Tagboard – This site is imperative for anyone using hashtags as part of a social media campaign. Tagboard tracks any hashtag across all major social media platforms. If you’re running a custom hashtag for an event or promotion, this site will allow you to determine how often the hashtag is being used and on which sites, as well as who is using it. You can also create your own board for your own hashtag and give it even more life by adding custom information and an avatar. You can also respond to, share, like, or comment directly to the original posts that used the hashtag – directly from with Tagboard. The best part about this site is that it’s FREE, and you don’t need to register to use it! However, you can register and create your own personalized tagboards to track hashtags consistently and get access to additional features.

Jenn Herman is a blogger and social media strategist that can be found blogging at

John Lee Dumas

PostPlanner is an awesome tool that helps you schedule and track Facebook activity across all of your pages/groups. Unlike your Fan Page insights from Facebook, PostPlanner gives you a single look at all of your posts, the times they were posted, and the like, comment and click through rates on each. Great app for managing and constantly improving your Facebook strategy.

HootSuite is great because it allows me to stay on top of several social media accounts from a single dashboard. I use HootSuite to schedule my Twitter, Google+ and LinkedIn campaigns.

GoogleDocs is where we house our Editorial Calendar, and it’s great because everyone on my team can access it no matter where they are. This ensures we’re on the same page in terms of the content we’re creating and what’s being shared where at any given time. It also keeps us all up to speed on what’s coming up next.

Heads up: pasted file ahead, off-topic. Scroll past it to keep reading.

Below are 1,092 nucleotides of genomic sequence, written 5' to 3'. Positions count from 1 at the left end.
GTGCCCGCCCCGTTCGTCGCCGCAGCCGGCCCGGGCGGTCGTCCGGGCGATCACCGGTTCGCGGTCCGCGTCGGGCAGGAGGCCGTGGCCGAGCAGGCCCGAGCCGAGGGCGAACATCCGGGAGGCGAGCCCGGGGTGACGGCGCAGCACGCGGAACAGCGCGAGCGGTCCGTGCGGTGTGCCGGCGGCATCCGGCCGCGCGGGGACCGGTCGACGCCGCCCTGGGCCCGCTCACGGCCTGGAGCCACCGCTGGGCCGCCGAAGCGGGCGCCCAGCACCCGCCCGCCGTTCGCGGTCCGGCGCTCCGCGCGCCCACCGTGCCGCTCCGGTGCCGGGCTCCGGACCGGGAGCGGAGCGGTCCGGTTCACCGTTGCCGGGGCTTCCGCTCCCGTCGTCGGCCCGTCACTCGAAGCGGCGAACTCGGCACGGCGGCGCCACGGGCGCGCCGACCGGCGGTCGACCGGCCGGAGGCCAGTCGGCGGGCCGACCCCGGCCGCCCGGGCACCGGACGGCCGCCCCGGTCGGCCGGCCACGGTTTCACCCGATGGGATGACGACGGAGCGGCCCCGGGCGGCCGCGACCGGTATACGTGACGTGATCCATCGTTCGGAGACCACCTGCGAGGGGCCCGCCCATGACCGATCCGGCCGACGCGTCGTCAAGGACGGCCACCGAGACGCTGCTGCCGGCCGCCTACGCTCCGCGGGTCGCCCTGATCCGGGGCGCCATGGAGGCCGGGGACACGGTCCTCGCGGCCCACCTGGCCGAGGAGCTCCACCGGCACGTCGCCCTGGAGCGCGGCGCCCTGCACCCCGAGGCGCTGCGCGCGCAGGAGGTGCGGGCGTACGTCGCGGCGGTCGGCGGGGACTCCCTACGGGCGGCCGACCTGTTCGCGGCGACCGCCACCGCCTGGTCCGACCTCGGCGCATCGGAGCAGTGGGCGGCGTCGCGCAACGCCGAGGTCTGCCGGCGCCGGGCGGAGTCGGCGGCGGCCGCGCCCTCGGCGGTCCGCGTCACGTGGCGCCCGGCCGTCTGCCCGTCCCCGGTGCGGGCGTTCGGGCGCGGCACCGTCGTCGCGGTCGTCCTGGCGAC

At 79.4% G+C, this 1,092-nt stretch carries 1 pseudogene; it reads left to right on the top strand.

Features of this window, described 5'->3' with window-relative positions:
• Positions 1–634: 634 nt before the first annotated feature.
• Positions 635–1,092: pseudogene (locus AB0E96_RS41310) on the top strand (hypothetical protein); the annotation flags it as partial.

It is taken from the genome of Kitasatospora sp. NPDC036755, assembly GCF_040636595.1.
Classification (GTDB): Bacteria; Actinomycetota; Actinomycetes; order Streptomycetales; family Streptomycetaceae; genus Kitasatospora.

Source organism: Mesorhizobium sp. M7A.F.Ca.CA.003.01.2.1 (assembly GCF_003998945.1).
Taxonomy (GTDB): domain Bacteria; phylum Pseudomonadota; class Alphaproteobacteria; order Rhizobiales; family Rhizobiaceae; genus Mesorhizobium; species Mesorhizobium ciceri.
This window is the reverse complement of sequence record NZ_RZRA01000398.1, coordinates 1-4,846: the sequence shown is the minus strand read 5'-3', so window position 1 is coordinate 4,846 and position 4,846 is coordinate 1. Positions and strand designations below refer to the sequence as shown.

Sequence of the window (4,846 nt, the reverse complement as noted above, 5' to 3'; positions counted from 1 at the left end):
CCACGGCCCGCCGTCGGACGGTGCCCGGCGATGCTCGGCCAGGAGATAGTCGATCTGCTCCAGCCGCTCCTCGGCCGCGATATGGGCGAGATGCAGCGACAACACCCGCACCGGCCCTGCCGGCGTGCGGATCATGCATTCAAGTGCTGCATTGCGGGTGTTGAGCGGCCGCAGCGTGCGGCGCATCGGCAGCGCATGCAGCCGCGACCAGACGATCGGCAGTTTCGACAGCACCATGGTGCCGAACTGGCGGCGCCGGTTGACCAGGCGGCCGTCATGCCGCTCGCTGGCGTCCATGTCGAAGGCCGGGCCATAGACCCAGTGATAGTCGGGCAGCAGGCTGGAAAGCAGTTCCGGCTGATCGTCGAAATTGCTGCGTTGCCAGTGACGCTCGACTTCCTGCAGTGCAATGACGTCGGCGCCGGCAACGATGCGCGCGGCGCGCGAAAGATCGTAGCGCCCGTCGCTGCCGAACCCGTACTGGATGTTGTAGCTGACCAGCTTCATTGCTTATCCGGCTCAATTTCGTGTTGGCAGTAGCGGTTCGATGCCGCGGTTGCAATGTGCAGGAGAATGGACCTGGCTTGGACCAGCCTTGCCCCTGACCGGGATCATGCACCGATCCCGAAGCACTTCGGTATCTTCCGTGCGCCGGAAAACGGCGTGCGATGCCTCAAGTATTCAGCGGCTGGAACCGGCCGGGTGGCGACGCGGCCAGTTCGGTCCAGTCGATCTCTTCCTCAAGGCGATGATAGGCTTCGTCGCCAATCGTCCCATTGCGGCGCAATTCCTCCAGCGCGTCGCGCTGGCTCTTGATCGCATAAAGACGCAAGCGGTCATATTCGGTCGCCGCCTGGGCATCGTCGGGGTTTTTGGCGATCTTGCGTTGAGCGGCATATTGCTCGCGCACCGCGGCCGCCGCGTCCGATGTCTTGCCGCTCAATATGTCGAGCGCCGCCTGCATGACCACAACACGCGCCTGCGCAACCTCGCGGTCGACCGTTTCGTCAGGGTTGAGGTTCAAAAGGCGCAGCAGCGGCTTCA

John Lee Dumas is the host of the EntrepreneurOnFire podcast which features daily interviews with successful and inspiring entrepreneurs.

David Risley

I use some of the typical social media tools. Things like Hootsuite and Buffer, for instance. But, there’s also a few that aren’t the usual things you might see in a post about social media tools. For instance:

Lastpass – It is a password manager program. I use it with my VA in order to share logins with her in a secure manner. Certainly important when you’re trying to outsource some of your social postings and need to share account logins with your own VA. In fact, I have her set up accounts for me sometimes and share them back with me via LastPass.

Custom CSV Tool – This one isn’t distributable, but I programmed an in-house tool which my VA uses to schedule tweets in advance via Hootsuite. Hootsuite allows you to bulk upload tweets via a CSV file, so I have a tool which auto-generates that CSV file so that she can upload it via Hootsuite. It could be done manually using Excel, but that’d come with the “baggage” of having to train her how to use Excel. My solution is easier. :-)